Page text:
1. Think Hope, Not Guilt. Dr. Kelly McGonigal, a health psychologist at Stanford University, writes, “Other people's ideas of who you should be and what you should do can go right in the delete file.” New Year’s is a time to feel inspired, not ashamed. Look back on your favorites moment of 2009, and imagine 10 experiences you look forward to in 2010.
2. Choose One Thing. Just one. Stephen Covey, author of “The 7 Habits of Highly Effective People” suggests, “Make a promise and keep it.” Check in with yourself weekly. After successfully meeting one goal, you’ll have the confidence to take on another.
3. Get the Wording Right. Penelope Trunk, an author and founder of the blog “The Brazen Careerist,” says you should break down your goal into tasks. Instead of telling yourself you need to go to the gym, Trunk suggests saying, “I need to drive to the gym at 4:30 every day and I cannot drive out of the parking lot until 5:30.”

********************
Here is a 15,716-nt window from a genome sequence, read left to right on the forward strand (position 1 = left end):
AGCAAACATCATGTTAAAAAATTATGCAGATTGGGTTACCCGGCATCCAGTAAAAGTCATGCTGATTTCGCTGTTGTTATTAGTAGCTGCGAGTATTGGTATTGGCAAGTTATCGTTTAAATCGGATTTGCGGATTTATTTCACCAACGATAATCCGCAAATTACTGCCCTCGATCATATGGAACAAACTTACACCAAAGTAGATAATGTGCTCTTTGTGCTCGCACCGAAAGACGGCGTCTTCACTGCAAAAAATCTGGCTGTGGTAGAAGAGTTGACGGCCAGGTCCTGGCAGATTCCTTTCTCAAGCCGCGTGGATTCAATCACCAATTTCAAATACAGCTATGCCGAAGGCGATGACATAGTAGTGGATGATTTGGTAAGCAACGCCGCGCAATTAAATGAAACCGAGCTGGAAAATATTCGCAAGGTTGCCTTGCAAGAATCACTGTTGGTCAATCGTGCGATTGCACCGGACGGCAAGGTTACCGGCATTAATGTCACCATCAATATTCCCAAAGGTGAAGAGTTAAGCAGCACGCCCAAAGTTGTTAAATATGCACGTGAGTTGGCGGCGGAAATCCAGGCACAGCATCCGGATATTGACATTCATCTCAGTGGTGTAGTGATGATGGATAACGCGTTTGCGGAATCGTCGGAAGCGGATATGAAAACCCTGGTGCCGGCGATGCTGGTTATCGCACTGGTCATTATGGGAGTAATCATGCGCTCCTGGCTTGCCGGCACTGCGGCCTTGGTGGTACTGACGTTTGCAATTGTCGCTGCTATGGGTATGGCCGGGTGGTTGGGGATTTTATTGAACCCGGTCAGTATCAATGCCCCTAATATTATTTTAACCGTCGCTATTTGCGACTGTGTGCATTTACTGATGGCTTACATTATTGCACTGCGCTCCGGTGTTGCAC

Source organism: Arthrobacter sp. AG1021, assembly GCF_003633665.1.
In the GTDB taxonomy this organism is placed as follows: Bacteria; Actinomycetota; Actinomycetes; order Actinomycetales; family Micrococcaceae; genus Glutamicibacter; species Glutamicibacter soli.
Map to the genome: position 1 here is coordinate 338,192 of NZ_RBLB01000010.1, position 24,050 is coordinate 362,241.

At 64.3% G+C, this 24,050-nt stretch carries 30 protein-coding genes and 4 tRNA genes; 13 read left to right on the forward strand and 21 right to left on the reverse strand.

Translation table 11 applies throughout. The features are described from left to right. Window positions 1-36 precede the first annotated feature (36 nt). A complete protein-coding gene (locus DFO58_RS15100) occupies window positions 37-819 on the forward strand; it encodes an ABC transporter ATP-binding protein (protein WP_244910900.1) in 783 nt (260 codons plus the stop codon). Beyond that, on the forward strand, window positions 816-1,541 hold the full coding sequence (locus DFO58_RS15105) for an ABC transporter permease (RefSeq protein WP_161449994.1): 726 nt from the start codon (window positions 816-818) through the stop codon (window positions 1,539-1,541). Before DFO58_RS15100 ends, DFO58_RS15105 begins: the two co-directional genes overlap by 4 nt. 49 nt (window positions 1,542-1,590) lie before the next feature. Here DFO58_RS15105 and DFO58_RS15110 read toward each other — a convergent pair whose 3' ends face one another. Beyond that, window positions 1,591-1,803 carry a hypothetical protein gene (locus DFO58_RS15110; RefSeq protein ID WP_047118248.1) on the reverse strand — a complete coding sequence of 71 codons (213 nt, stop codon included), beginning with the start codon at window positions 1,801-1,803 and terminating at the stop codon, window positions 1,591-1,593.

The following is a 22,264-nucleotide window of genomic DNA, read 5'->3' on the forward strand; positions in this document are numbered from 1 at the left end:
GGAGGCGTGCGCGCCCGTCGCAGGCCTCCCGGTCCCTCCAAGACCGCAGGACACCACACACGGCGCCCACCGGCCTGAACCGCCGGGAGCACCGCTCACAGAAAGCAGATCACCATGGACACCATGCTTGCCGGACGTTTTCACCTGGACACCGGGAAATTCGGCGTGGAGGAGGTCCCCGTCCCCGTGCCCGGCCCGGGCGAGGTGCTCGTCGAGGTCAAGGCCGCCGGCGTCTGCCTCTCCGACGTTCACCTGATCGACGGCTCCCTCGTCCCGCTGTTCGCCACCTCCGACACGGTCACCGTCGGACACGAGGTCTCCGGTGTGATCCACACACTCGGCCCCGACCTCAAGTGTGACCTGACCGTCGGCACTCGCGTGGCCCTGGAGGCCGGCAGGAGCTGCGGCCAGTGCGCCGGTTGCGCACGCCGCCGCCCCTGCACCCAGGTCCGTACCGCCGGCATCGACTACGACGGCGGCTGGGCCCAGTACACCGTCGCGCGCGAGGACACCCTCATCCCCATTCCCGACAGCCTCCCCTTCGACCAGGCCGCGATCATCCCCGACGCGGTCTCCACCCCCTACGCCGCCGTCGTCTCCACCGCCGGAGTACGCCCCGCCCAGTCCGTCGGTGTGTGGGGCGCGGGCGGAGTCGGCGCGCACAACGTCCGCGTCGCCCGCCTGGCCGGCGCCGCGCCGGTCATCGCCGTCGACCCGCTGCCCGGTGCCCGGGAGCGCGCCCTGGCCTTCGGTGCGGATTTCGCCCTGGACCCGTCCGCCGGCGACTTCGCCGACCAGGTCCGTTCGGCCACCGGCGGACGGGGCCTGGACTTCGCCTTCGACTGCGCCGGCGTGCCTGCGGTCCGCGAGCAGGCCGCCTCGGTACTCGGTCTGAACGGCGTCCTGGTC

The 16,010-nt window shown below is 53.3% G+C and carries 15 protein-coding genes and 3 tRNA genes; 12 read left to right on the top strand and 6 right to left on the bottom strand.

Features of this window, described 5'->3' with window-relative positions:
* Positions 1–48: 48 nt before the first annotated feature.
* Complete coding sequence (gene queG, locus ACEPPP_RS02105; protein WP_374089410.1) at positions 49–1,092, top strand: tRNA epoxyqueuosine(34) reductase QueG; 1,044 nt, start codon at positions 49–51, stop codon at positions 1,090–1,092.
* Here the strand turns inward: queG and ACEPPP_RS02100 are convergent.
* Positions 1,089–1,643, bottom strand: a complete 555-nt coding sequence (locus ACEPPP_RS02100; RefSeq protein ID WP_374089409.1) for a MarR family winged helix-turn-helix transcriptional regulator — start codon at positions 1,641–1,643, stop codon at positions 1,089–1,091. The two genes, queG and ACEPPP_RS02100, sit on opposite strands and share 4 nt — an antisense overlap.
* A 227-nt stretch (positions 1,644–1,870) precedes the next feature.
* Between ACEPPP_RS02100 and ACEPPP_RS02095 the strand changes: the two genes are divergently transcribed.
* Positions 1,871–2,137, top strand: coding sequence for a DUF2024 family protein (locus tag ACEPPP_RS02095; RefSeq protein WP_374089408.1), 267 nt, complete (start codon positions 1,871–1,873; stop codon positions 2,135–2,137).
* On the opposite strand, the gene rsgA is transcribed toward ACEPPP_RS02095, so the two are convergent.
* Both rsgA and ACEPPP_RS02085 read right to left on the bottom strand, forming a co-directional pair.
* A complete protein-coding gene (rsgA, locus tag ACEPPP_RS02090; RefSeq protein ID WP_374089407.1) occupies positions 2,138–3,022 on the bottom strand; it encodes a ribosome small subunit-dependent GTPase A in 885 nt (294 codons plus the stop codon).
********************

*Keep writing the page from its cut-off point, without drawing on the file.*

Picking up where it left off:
4. Don’t Be Afraid to Ask for Help. Martha Beck, a life-coach, columnist and author, writing for Oprah.com, outlines four different personality types: quick starters, fact-finders, implementers, and follow-through types. When looking for support in committing to a resolution, partner with others who share your goal but have different strengths and weaknesses.
5. Track Your Success. Use a site like 43 Things to measure your success. Sign up, create an account, outline a strategy and find other people who share your goals.
Find more of the best sites for keeping your resolutions in findingDulcinea’s Web Guide to New Year’s Resolutions.